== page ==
TLSR: Give us a little detail on what exactly Sarepta's drug does.
CL: It helps the muscles of DMD patients grow. The disease causes muscle degeneration, and typically patients are in wheelchairs by their teens and often die in their 20s. The tests so far show that with eteplirsen, the patients stabilize. Some even improve. The company has announced results after 84 weeks of study, and the kids in treatment are doing very well. This is one of those magic drugs that changes people's lives and helps patients live longer. The company has already completed Phase IIb tests, and is working with the FDA for potential accelerated approval.
TLSR: When might that happen?
CL: I believe the company will meet with the FDA in Q3/13, and that is when it will decide whether to go for accelerated approval. With that very high short interest, if eteplirsen gets accelerated approval, watch out for the upside.
TLSR: Did these shorts come in at a much higher price, or are investors just now betting that the company is not going to get approval?
CL: I think the shorts came in at the current or a lower price. Those investors are already out of the money, and are probably betting the company won't get approval and that the stock will go back to the $20 per share range, where they can cover. But if they're wrong, the upside is huge, because those investors will be forced to cover at a much higher price. We saw the huge rise of Tesla. I think that's the example for the shorts in Sarepta.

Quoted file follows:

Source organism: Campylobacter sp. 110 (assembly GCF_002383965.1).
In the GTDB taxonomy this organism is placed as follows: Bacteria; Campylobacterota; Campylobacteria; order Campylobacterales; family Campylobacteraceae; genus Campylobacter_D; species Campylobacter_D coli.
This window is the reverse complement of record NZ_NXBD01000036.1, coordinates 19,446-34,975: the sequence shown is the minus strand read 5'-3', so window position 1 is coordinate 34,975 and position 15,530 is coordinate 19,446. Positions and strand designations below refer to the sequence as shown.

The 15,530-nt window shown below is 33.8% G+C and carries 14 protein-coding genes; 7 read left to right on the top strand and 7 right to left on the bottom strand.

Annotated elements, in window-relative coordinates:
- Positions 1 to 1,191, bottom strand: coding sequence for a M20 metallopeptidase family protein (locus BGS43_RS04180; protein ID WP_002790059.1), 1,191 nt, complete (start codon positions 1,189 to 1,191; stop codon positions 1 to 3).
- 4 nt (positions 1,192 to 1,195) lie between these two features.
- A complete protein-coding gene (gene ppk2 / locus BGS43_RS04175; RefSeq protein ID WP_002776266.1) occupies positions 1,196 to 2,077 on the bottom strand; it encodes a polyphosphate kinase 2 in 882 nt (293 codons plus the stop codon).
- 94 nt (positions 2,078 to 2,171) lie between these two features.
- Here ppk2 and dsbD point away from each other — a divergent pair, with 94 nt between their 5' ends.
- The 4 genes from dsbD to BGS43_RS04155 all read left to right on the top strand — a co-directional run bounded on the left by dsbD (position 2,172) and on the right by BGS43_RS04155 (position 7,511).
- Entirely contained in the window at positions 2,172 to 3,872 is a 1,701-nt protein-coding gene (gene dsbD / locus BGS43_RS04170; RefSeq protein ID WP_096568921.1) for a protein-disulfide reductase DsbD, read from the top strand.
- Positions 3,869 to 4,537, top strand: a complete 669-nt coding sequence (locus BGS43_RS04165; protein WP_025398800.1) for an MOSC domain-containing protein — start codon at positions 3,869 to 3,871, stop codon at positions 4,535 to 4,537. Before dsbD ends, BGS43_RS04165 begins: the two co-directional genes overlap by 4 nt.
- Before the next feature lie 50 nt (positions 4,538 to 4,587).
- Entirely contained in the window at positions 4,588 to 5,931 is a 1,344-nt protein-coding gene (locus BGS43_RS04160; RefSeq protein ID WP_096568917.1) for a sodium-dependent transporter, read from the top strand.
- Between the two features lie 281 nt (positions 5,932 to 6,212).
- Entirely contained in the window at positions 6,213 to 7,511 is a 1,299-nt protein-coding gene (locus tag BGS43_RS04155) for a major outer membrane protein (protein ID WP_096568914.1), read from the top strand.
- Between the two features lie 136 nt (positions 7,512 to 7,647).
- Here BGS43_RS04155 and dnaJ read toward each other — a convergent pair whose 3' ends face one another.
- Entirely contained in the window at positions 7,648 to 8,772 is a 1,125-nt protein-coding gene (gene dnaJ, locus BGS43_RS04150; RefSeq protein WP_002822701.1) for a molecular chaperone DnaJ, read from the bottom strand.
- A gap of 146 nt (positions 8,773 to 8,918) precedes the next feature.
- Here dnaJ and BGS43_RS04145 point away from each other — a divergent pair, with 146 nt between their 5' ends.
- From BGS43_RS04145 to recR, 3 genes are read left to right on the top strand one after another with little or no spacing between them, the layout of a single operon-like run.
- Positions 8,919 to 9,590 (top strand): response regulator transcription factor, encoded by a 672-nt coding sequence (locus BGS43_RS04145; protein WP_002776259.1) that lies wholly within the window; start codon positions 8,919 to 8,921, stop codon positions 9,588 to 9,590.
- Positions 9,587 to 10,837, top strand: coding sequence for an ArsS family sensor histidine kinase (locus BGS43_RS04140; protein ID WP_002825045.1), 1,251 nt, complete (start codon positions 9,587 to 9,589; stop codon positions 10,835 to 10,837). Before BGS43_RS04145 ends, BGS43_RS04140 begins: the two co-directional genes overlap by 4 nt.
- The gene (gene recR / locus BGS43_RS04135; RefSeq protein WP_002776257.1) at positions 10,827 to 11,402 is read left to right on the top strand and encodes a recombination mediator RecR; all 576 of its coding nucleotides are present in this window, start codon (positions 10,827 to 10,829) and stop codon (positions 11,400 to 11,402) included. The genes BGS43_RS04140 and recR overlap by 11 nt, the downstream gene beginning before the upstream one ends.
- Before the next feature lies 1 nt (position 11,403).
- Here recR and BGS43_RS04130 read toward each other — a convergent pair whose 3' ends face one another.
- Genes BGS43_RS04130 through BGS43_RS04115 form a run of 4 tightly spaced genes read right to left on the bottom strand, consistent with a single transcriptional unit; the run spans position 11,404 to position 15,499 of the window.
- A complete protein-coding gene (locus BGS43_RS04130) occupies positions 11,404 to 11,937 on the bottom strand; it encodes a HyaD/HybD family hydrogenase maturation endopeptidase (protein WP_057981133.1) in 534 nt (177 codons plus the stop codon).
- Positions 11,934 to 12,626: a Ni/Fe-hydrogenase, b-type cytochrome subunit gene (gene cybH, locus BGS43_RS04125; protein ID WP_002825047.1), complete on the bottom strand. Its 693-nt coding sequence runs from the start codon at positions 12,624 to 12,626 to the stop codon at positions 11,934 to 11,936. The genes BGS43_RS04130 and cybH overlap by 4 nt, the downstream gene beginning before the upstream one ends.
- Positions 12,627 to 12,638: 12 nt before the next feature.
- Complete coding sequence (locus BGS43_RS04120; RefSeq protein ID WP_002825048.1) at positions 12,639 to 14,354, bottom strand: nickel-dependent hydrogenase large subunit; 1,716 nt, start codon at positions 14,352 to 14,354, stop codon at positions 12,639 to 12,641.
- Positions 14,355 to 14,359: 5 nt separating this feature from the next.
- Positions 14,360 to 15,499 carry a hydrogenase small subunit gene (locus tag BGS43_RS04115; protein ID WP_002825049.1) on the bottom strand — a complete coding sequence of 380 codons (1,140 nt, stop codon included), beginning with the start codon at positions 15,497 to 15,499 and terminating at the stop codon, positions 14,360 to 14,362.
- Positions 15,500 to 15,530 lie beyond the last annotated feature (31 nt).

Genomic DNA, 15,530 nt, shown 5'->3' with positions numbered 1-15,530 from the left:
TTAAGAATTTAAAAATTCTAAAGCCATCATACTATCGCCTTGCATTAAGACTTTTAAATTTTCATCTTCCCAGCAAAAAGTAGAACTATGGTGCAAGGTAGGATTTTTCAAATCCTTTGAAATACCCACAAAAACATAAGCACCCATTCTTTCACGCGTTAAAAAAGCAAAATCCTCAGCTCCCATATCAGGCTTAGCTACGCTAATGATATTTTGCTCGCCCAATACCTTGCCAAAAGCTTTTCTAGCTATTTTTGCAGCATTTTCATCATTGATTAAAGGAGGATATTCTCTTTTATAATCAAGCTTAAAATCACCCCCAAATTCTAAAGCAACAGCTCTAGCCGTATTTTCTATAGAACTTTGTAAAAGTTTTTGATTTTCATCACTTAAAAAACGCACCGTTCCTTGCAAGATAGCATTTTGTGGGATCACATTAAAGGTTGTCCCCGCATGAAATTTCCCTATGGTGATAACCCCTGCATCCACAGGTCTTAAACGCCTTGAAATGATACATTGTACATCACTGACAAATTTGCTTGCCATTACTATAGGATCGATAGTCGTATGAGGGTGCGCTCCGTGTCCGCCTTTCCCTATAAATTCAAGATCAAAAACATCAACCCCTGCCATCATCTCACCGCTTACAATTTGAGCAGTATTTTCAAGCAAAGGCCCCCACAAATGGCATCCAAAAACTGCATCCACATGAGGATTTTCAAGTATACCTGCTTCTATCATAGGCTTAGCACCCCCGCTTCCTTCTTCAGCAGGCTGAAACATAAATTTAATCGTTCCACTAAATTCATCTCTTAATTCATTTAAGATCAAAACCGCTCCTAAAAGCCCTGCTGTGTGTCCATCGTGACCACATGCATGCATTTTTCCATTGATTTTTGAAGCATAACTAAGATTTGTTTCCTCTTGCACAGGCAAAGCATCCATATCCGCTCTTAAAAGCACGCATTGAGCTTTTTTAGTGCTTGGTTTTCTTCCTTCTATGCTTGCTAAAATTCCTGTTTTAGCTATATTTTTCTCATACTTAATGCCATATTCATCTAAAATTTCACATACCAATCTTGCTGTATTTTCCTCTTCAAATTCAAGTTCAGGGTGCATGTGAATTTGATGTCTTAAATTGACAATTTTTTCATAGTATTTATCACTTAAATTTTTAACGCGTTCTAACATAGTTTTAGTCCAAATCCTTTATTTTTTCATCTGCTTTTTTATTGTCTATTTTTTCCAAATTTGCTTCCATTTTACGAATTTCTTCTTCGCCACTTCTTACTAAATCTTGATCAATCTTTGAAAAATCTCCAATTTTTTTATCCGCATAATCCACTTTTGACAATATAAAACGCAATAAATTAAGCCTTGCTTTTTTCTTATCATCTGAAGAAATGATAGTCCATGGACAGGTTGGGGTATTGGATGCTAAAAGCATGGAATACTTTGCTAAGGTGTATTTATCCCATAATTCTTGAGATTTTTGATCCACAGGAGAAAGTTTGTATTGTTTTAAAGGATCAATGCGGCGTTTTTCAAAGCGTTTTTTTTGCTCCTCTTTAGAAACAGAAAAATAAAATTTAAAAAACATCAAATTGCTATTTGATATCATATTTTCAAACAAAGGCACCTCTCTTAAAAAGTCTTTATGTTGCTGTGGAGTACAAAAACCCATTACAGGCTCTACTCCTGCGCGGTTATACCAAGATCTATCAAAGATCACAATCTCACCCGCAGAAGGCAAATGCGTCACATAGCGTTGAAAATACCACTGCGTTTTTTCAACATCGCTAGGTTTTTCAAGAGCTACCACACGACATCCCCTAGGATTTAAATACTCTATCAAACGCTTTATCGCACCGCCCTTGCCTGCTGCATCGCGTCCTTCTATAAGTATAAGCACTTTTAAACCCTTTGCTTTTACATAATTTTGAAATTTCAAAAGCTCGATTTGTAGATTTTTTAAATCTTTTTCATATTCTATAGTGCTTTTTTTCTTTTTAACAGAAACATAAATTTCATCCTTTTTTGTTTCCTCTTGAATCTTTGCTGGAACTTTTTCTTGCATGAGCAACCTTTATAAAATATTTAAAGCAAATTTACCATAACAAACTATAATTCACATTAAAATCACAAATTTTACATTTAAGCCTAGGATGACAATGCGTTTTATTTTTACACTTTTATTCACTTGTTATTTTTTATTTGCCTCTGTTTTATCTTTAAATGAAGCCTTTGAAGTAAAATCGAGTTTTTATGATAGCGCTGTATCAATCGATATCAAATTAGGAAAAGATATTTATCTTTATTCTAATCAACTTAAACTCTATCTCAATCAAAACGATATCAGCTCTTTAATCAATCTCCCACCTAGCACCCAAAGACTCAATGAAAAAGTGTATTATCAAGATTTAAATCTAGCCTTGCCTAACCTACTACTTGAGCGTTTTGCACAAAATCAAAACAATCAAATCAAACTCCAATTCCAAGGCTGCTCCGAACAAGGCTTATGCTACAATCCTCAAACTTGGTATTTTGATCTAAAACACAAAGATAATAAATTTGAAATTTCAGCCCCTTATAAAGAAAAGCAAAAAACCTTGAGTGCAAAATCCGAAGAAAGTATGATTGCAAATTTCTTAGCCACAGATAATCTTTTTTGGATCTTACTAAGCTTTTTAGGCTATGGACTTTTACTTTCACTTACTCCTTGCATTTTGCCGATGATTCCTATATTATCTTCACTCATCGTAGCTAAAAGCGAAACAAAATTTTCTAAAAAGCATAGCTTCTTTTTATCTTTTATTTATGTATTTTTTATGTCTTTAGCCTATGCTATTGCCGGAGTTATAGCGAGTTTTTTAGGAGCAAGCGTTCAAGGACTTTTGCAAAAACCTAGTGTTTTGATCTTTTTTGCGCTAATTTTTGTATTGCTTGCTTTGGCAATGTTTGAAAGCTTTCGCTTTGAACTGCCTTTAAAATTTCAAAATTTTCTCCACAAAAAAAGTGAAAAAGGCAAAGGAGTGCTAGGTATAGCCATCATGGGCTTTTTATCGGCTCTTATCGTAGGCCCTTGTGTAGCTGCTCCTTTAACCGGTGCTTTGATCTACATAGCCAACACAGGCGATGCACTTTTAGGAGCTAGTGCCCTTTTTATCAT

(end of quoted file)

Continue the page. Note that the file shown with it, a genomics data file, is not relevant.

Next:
TLSR: So what about Neptune?
CL: Neptune stock was down because of the fire, which resulted in the deaths of several employees and multiple injuries. As I said, the stock has recovered nicely lately, and I'm looking for Phase II results on Neptune's krill oil derived medical product, produced by its subdivision Acasti Pharma Inc. (ACST), this summer. Krill oil shows promise as a treatment for hypertriglyceridemia. Also, the company plans to restart its production. Right now it's in a holding mode.
TLSR: What has the stock done since we last talked?
CL: It was down sharply after the fire, which destroyed Neptune's only manufacturing facility. It was $3-4/share before. Today, it's about $3/share.